We attended the first ever For The Love Of Wrestling convention this past weekend at Liverpool’s M&S Bank Arena. For those unaware, Monopoly Events are the brainchild behind the likes of Liverpool Comic Con and For The Love Of Sci-Fi. The audience crossovers are notable for these extravaganzas, and appearances from major wrestling stars often result in the most interest. It is this fascination with the wonderful world of sports-entertainment which paved the way for a large-scale fan event all about the turnbuckles, ring ropes and bodyslams.
For The Love Of Wrestling was announced last autumn, and the massive names confirmed for the show was very exciting, almost to a fault. Could the FTLOW team really succeed where similar organisers have failed in the past and deliver an experience that would create memories to last a lifetime for attendees? Thankfully, the answer was a definite “Yes!” (“Yes! Yes!”), and For The Love Of Wrestling was a resounding success.
In total, 23 performers (past and present) were on hand to take photographs and sign autographs for fans. They consisted of The Undertaker, Bret Hart, Ric Flair, Kevin Nash, Scott Hall, Booker T, Chris Jericho, Ted DiBiase, Lita, Eric Bischoff, Rob Van Dam, Pete Dunne, Brutus Beefcake, Sid Vicious, Kelly Kelly, Hacksaw Jim Duggan, Virgil, Emma, Marty Jannetty, Christian, Summer Rae, Jimmy Hart and The Brooklyn Brawler.
It’s quite an eclectic list, especially when you analyse their credentials further. Undertaker has been a major star in the WWF/WWE for close to 30 years, and in keeping with his silent, brooding yet devastating and highly-popular Dead Man character, he very rarely does events such as this. In fact, this marked his first UK appearance for such an occasion, and it could also be his last. He was without question the biggest draw, being highly-priced and with lines running for over an hour for both pictures and signatures; however, the unanimous view was that it was all worth it to meet this all-time legend.
What’s more, Bret and Ric are both in the conversation for the greatest in-ring performers of all-time, and either could have easily headlined this convention themselves. Nash, Hall and Bischoff were vital in creating the nWo, a revolutionary faction that took over WCW television, at one point helping it to become number one wrestling organisation over the WWF during the infamous Monday Night Wars. Booker T is a five-time WCW Champion, a former WWE World Champion and a two-time WWE Hall Of Famer, having recently been re-inducted. Another inductee from the 2019 HOF class was Brutus Beefcake, and as I’ll explain, the Barber brought something else with him!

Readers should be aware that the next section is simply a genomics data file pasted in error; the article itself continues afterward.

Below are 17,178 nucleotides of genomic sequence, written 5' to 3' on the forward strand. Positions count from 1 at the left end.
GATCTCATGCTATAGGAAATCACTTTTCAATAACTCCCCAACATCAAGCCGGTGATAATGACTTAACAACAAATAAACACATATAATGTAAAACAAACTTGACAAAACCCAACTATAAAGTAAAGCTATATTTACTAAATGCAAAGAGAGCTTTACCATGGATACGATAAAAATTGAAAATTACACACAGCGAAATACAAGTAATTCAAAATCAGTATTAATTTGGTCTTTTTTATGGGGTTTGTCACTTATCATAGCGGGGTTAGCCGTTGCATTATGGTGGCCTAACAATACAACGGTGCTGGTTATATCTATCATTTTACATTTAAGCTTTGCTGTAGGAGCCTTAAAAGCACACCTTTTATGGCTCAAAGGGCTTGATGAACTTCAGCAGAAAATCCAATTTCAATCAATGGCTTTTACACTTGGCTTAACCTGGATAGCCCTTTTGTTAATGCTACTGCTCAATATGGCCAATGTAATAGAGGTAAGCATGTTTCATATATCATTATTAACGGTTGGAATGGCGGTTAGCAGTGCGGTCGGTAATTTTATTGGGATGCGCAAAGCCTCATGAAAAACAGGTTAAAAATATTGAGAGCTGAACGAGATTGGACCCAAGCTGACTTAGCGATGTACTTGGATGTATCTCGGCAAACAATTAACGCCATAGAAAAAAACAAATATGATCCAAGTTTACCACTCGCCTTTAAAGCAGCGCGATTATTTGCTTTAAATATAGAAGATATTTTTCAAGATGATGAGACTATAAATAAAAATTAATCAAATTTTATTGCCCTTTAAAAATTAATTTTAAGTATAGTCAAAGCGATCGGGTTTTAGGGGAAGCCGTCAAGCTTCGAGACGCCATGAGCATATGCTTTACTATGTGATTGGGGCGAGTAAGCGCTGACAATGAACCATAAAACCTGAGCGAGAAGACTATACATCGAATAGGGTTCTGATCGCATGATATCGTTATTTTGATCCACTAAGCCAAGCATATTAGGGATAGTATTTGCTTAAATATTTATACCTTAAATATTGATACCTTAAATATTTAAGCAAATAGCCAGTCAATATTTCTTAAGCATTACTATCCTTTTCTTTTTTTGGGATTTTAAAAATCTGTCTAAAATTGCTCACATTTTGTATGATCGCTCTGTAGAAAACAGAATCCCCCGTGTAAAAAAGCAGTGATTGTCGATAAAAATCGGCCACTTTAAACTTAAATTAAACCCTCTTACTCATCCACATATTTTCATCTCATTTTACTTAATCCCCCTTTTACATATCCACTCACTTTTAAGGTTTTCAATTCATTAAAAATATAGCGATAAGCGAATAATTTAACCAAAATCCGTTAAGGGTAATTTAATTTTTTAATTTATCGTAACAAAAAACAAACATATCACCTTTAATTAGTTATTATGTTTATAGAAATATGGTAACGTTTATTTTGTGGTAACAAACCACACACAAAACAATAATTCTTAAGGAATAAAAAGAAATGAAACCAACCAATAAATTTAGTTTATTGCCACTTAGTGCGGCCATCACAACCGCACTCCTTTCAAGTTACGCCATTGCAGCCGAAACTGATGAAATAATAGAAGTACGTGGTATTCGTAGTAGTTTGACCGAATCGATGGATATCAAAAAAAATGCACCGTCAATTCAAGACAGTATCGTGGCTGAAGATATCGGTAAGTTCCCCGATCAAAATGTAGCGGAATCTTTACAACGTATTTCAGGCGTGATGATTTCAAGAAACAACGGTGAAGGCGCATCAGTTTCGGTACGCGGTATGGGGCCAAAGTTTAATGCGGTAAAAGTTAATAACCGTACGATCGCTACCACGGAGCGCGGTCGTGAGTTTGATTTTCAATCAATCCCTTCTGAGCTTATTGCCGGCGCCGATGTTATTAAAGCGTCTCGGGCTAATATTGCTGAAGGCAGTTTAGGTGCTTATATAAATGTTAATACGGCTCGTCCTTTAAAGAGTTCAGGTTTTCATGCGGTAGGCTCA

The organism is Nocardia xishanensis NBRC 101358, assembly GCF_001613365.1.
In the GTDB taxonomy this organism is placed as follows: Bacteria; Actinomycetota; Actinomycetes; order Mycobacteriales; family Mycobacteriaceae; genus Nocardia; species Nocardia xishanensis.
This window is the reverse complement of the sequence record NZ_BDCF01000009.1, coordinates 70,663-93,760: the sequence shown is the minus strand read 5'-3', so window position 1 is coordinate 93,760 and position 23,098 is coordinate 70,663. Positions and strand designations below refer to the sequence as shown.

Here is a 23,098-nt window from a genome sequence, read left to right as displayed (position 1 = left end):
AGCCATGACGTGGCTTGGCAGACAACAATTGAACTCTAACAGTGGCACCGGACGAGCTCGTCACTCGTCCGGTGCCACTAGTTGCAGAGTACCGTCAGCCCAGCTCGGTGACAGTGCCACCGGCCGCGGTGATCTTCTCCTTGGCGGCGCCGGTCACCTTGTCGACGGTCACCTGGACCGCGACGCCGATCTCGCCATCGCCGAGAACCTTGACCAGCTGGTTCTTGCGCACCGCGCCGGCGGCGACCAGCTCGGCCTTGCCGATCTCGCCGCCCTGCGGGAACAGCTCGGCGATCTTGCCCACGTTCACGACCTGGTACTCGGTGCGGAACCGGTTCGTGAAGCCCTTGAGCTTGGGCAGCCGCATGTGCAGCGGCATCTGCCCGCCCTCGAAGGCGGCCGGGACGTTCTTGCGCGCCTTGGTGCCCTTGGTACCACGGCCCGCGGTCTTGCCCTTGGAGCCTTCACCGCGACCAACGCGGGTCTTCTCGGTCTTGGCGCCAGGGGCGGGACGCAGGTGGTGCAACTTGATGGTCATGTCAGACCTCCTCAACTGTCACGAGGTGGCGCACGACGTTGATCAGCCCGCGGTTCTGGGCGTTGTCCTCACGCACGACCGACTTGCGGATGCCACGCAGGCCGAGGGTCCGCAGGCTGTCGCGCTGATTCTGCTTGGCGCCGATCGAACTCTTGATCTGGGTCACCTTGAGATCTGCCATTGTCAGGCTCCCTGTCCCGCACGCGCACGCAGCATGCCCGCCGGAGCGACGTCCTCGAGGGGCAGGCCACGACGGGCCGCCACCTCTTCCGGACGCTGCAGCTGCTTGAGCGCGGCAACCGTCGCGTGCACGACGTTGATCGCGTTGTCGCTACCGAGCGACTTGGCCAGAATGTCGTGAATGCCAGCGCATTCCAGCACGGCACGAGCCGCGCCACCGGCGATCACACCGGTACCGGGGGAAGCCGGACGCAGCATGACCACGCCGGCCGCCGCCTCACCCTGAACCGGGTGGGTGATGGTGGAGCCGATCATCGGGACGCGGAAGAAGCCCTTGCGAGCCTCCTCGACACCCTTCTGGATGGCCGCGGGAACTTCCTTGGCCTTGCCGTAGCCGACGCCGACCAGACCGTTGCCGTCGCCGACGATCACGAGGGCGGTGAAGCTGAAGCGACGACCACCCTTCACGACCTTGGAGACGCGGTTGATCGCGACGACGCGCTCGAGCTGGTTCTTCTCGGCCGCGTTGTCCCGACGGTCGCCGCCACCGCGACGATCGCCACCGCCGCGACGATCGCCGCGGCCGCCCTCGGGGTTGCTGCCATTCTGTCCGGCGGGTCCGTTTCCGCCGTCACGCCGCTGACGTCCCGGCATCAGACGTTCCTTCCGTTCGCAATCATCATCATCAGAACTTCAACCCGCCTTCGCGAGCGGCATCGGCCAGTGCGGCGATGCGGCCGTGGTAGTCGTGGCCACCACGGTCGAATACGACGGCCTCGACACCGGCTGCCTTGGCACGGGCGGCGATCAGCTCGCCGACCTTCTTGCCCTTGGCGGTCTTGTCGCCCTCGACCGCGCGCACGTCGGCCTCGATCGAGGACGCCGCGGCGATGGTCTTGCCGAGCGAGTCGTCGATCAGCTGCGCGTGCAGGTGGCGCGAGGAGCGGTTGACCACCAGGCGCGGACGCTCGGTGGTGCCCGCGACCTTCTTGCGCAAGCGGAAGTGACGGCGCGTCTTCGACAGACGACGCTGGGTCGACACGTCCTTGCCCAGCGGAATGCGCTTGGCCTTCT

Elsewhere, we had further Hall Of Famers in DiBiase, Lita, Duggan and Jimmy Hart. A future Hall Of Famer in Chris Jericho is about to play a major role in AEW, a company which hopes to compete with WWE on a significant level in the coming years. Van Dam is just about to return to another important organisation in Impact Wrestling. Sid, Virgil, Marty and Brawler were all fondly-remembered characters from the golden age of the late 1980s and early 1990s. Kelly was at one time WWE’s top female superstar, while Emma and Summer continue to compete independently around the world, with the possibility of a WWE return someday. Christian is a former two-World Champion in WWE, and a former two-time titleholder in TNA (now Impact). And Dunne works for WWE right now, having just lost the United Kingdom Championship that he held for an astonishing 685 days. His star is still rising, and ultimately represents a bright future not just for WWE, but for British performers as a whole.
All of these were on hand to meet fans, and they also participated in a number of Q&A sessions, which were also broadcast as part of a Pay-Per-View package on FITE TV for spectators who couldn’t make the event to watch either live via streaming or on demand. The cast could have been even bigger: The Honky Tonk Man had been announced, but a condition of his HOF contract prevented him from appearing, while Jeff Jarrett was a late omission due to work commitments removing his Sunday slot, and then a delayed flight transfer making a Saturday absence unavoidable. But the near-two dozen who were live and in person more than satisfied the estimated two-day crowd of 10,000 attendees.
Spectators travelled from around the UK and also from all areas of Europe just to be here, in large part to meet Undertaker. Some had their favourites and had their day made by shaking hands with their childhood heroes. And a few took the brave step of meeting every single star on hand, no matter the cost (we can neither confirm nor deny that a member of our team may fall into this category!).
At an event like this, it is important for fans to feel that they got their money’s worth, especially since an Undertaker photo op was £150, with £50 downwards being the charge for other stars based on name value and demand. The queues moved very fast, ensuring that every single fan who paid to meet a specific wrestler got their opportunity. The picture quality was high-definition, meaning that the photos themselves were top-drawer. And of course, the performers are the people who truly make the day for fans, so it was good to hear how so many of them – most, if not all, actually – took the time to speak, shake hands, pose and generally do their thing, as only they know how, allowing attendees to come away with a smile on their faces.
In the centre of the venue was a ring, which is where the Q&A conversations took place. We also had a cosplay competition for those who most resembled their wrestling favourites (many of these costumes were outstanding likenesses, some of which you had to see to believe!), and for the post-convention slot on Saturday evening, a live wrestling card from Future Shock Wrestling, which was free for all attendees. This showcased some of the best up-and-coming British talent, and there were a few notable names competing. Hacksaw laced up the boots himself for some action, as did NXT UK Tag Team Champion Zack Gibson. And Pete Dunne wrestling drew a big reaction, mainly because everybody assumed he was only there to meet and greet, as opposed to throwing suplexes and clotheslines.